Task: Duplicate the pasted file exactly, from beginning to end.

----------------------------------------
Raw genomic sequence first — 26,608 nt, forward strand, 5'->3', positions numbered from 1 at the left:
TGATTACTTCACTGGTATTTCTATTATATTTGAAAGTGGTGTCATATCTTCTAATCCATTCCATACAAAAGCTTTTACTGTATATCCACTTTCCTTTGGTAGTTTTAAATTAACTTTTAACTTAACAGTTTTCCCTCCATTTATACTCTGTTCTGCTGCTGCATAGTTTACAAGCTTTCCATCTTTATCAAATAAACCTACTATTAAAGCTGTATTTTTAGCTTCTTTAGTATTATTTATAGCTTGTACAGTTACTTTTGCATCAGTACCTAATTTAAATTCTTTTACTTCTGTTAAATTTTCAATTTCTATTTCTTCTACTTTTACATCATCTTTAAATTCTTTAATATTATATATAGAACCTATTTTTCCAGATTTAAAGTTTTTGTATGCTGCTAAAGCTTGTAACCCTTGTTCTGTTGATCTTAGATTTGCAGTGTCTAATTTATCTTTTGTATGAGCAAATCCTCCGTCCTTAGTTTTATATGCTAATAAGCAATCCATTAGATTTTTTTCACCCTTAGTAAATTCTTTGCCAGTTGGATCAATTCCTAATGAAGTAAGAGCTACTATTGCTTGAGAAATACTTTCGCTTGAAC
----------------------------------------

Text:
Raw genomic sequence first — 26,608 nt, forward strand, 5'->3', positions numbered from 1 at the left:
TGATTACTTCACTGGTATTTCTATTATATTTGAAAGTGGTGTCATATCTTCTAATCCATTCCATACAAAAGCTTTTACTGTATATCCACTTTCCTTTGGTAGTTTTAAATTAACTTTTAACTTAACAGTTTTCCCTCCATTTATACTCTGTTCTGCTGCTGCATAGTTTACAAGCTTTCCATCTTTATCAAATAAACCTACTATTAAAGCTGTATTTTTAGCTTCTTTAGTATTATTTATAGCTTGTACAGTTACTTTTGCATCAGTACCTAATTTAAATTCTTTTACTTCTGTTAAATTTTCAATTTCTATTTCTTCTACTTTTACATCATCTTTAAATTCTTTAATATTATATATAGAACCTATTTTTCCAGATTTAAAGTTTTTGTATGCTGCTAAAGCTTGTAACCCTTGTTCTGTTGATCTTAGATTTGCAGTGTCTAATTTATCTTTTGTATGAGCAAATCCTCCGTCCTTAGTTTTATATGCTAATAAGCAATCCATTAGATTTTTTTCACCCTTAGTAAATTCTTTGCCAGTTGGATCAATTCCTAATGAAGTAAGAGCTACTATTGCTTGAGAAATACTTTCGCTTGAAC